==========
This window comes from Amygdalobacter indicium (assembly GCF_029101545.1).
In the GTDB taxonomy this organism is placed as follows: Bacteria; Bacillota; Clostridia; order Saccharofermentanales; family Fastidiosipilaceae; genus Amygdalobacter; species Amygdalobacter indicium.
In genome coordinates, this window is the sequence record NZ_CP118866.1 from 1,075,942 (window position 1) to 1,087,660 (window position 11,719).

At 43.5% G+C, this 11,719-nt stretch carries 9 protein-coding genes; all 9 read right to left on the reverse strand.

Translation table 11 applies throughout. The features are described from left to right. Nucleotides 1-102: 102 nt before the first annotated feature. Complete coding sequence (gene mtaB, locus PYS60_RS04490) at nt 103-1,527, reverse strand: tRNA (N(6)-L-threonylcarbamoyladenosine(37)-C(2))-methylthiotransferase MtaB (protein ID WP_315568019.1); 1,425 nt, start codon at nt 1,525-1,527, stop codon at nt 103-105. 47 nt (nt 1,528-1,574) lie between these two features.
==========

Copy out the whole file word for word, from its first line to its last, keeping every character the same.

This window comes from Amygdalobacter indicium (assembly GCF_029101545.1).
In the GTDB taxonomy this organism is placed as follows: Bacteria; Bacillota; Clostridia; order Saccharofermentanales; family Fastidiosipilaceae; genus Amygdalobacter; species Amygdalobacter indicium.
In genome coordinates, this window is the sequence record NZ_CP118866.1 from 1,075,942 (window position 1) to 1,087,660 (window position 11,719).

At 43.5% G+C, this 11,719-nt stretch carries 9 protein-coding genes; all 9 read right to left on the reverse strand.

Translation table 11 applies throughout. The features are described from left to right. Nucleotides 1-102: 102 nt before the first annotated feature. Complete coding sequence (gene mtaB, locus PYS60_RS04490) at nt 103-1,527, reverse strand: tRNA (N(6)-L-threonylcarbamoyladenosine(37)-C(2))-methylthiotransferase MtaB (protein ID WP_315568019.1); 1,425 nt, start codon at nt 1,525-1,527, stop codon at nt 103-105. 47 nt (nt 1,528-1,574) lie between these two features.